University Of Tasmania
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Recurrent mutation in the crystallin alpha A gene associated with inherited paediatric cataract

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posted on 2023-05-18, 18:42 authored by Javadiyan, S, Craig, JE, Souzeau, E, Sharma, S, Lower, KM, Pater, J, Casey, T, Hodson, T, Kathryn BurdonKathryn Burdon
BACKGROUND: Cataract is a major cause of childhood blindness worldwide. The purpose of this study was to determine the genetic cause of paediatric cataract in a South Australian family with a bilateral lamellar paediatric cataract displaying variable phenotypes.

CASE PRESENTATION: Fifty-one genes implicated in congenital cataract in human or mouse were sequenced in an affected individual from an Australian (Caucasian) family using a custom Ampliseq library on the Ion Torrent Personal Genome Machine. Reads were mapped against the human genome (hg19) and variants called with the Torrent Suite software. Variants were annotated to dbSNP 137 using Ion Reporter (IR 1.6.2) and were prioritised for validation if they were novel or rare and were predicted to be protein changing. We identified a previously reported oligomerization disrupting mutation, c.62G > A (p.R21Q), in the Crystallin alpha A (CRYAA) gene segregating in this three generation family. No other novel or rare coding mutations were detected in the known cataract genes sequenced. Microsatellite markers were used to compare the haplotypes between the family reported here and a previously published family with the same segregating mutation. Haplotype analysis indicated a potential common ancestry between the two South Australian families with this mutation. The work strengthens the genotype-phenotype correlations between this functional mutation in the crystallin alpha A (CRYAA) gene and paediatric cataract.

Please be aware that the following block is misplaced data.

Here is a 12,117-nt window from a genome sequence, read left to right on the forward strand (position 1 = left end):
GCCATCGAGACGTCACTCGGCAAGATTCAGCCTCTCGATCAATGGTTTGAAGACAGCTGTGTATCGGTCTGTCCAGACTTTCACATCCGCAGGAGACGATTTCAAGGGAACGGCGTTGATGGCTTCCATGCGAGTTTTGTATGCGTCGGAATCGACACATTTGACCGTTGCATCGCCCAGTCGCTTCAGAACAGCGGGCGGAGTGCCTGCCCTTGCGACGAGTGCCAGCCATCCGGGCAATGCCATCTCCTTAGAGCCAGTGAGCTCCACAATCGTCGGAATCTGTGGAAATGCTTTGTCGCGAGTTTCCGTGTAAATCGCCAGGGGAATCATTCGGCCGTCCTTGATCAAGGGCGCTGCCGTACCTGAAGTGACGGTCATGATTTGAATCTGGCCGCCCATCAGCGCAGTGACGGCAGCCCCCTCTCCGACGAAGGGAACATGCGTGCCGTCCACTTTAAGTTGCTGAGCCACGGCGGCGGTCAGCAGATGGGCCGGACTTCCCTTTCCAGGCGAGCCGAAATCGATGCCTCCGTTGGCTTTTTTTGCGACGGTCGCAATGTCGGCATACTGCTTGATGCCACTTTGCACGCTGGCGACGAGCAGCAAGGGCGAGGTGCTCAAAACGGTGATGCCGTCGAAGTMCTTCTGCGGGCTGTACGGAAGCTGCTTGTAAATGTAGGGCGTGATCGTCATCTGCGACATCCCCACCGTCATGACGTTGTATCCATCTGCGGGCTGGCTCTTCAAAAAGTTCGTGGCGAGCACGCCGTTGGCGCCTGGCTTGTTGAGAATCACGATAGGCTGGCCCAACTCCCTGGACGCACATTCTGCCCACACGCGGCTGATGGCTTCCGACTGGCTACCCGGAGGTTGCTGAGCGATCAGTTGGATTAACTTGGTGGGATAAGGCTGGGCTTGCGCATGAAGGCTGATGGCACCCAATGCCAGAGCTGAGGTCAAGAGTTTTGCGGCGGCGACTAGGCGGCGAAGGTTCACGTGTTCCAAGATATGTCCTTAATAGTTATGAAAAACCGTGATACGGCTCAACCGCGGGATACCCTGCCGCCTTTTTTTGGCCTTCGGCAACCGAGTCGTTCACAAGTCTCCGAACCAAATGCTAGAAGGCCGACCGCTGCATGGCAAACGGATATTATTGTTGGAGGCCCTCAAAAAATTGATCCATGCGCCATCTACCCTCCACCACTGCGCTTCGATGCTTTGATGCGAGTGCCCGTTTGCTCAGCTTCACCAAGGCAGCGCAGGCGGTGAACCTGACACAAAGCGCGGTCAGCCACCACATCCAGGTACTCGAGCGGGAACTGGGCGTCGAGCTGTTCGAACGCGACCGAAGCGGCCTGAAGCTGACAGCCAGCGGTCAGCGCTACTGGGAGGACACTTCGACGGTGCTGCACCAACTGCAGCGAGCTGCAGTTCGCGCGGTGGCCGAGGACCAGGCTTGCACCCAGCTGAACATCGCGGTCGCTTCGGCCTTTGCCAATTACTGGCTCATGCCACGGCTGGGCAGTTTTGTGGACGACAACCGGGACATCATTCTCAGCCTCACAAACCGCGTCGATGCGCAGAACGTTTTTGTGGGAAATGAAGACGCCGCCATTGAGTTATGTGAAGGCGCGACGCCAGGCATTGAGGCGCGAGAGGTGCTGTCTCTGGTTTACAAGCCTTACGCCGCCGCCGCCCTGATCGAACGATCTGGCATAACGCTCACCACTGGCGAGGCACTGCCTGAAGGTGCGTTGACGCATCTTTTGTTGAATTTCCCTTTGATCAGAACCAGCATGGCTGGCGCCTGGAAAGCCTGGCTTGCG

CONCLUSION: The p.R21Q mutation is the most likely cause of paediatric cataract in this family. The recurrence of this mutation in paediatric cataract families is likely due to a familial relationship.


Publication title

BMC Research Notes



Article number









Menzies Institute for Medical Research


BioMed Central Ltd.

Place of publication

United Kingdom

Rights statement

© 2016 Javadiyan et al. Licensed under Creative Commons Attribution 4.0 International (CC BY 4)

Repository Status

  • Open

Socio-economic Objectives

Clinical health not elsewhere classified